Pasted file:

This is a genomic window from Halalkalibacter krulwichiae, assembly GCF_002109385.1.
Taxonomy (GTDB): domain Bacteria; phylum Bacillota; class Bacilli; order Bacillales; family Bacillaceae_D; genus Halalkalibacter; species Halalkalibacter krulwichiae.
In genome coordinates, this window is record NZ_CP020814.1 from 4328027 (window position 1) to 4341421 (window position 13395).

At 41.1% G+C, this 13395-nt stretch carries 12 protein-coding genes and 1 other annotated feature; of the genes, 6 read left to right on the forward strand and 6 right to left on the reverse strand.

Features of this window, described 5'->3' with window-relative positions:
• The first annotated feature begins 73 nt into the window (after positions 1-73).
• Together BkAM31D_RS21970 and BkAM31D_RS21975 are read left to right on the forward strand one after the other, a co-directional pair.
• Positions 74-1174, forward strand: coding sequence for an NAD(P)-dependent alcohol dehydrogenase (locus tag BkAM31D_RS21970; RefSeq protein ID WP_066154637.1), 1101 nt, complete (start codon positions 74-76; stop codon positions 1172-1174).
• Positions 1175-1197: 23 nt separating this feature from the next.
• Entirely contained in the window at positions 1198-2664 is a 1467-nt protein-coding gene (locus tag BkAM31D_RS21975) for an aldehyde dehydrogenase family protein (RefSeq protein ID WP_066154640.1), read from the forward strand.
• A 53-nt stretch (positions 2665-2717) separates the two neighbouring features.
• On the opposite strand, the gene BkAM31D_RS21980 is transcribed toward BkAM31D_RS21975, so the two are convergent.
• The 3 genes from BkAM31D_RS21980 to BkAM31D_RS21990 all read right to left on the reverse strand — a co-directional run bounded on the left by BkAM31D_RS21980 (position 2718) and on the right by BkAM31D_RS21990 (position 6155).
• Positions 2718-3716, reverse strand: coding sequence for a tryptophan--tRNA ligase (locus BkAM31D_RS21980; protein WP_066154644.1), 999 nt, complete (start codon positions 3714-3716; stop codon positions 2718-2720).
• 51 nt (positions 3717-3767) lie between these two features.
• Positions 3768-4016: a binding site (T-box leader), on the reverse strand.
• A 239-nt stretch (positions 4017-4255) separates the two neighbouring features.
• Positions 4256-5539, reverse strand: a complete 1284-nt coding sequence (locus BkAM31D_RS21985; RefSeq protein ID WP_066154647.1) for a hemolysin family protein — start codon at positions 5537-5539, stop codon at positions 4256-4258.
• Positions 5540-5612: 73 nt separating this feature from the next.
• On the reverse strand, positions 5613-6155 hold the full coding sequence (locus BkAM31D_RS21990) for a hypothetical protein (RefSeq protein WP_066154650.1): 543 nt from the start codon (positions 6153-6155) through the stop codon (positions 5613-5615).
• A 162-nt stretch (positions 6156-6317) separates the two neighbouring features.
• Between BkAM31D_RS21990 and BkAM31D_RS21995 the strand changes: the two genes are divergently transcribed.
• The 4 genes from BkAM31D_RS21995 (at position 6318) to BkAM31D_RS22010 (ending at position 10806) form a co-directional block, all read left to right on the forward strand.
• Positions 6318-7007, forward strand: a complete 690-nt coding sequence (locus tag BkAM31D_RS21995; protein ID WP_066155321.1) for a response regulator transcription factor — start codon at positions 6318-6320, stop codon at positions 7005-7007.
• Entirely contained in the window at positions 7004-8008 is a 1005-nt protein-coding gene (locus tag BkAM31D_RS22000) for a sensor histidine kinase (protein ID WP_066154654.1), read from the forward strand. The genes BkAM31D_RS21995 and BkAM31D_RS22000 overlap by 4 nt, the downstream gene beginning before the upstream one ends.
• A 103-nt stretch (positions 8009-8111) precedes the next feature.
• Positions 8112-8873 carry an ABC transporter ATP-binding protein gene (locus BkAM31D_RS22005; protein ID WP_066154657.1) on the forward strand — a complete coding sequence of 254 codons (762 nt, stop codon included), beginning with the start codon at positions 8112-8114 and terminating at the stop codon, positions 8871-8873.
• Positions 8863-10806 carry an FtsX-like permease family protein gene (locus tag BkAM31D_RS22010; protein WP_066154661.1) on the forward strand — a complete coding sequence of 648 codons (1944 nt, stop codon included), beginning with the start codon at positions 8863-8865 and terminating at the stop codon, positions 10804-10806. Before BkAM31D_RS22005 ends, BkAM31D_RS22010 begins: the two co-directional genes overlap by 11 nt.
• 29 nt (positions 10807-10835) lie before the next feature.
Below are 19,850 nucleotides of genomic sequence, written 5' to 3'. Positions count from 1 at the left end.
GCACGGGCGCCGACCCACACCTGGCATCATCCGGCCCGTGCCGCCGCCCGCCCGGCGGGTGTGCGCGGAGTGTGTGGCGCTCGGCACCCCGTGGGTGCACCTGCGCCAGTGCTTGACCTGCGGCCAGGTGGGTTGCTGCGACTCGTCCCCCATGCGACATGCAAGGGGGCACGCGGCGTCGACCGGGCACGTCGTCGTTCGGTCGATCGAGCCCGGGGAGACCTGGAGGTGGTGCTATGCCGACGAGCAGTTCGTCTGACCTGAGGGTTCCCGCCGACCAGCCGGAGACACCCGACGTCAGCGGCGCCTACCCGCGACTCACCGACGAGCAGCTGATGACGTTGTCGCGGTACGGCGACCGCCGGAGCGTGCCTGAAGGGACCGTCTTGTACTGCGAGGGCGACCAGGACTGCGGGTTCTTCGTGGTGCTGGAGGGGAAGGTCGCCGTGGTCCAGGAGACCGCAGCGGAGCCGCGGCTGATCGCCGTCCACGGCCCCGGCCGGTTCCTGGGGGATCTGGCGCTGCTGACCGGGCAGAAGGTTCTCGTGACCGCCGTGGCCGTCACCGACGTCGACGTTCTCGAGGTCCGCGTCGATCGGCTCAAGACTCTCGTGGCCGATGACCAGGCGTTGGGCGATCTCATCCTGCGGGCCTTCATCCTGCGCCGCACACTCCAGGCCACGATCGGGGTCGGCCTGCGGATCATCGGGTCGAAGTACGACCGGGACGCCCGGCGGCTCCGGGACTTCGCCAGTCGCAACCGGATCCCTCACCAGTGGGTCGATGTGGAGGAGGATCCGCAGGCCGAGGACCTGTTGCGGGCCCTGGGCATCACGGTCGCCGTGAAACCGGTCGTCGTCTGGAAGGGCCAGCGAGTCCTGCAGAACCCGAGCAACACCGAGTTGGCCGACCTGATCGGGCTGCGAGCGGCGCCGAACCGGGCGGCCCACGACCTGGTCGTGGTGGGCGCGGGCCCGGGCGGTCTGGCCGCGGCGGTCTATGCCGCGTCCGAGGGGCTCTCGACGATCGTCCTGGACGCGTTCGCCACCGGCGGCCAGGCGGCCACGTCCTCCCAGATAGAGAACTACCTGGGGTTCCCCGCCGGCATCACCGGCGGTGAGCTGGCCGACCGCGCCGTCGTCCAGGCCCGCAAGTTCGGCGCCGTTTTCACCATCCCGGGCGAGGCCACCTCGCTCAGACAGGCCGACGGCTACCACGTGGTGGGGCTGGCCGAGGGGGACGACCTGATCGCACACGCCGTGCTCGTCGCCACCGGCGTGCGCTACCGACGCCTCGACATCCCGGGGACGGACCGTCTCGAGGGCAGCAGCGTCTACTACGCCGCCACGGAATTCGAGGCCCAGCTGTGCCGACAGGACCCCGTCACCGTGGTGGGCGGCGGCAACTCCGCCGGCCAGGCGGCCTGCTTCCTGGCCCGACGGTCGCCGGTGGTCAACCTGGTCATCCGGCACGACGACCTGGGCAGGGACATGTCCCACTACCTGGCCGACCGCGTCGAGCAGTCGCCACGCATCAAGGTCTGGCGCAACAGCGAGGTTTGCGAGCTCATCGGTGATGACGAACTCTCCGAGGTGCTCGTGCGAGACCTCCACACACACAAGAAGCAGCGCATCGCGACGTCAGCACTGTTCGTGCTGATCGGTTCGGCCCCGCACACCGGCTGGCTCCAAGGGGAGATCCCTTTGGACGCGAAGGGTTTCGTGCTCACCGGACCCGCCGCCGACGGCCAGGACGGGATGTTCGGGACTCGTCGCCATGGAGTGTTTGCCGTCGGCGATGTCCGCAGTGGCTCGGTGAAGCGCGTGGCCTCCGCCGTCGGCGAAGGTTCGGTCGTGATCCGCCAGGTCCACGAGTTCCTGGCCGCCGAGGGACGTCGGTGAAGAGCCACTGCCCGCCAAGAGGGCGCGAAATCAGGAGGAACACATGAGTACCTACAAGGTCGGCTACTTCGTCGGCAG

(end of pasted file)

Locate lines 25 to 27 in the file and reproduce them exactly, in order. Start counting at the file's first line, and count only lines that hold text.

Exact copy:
• Entirely contained in the window at positions 7004-8008 is a 1005-nt protein-coding gene (locus tag BkAM31D_RS22000) for a sensor histidine kinase (protein ID WP_066154654.1), read from the forward strand. The genes BkAM31D_RS21995 and BkAM31D_RS22000 overlap by 4 nt, the downstream gene beginning before the upstream one ends.
• A 103-nt stretch (positions 8009-8111) precedes the next feature.
• Positions 8112-8873 carry an ABC transporter ATP-binding protein gene (locus BkAM31D_RS22005; protein ID WP_066154657.1) on the forward strand — a complete coding sequence of 254 codons (762 nt, stop codon included), beginning with the start codon at positions 8112-8114 and terminating at the stop codon, positions 8871-8873.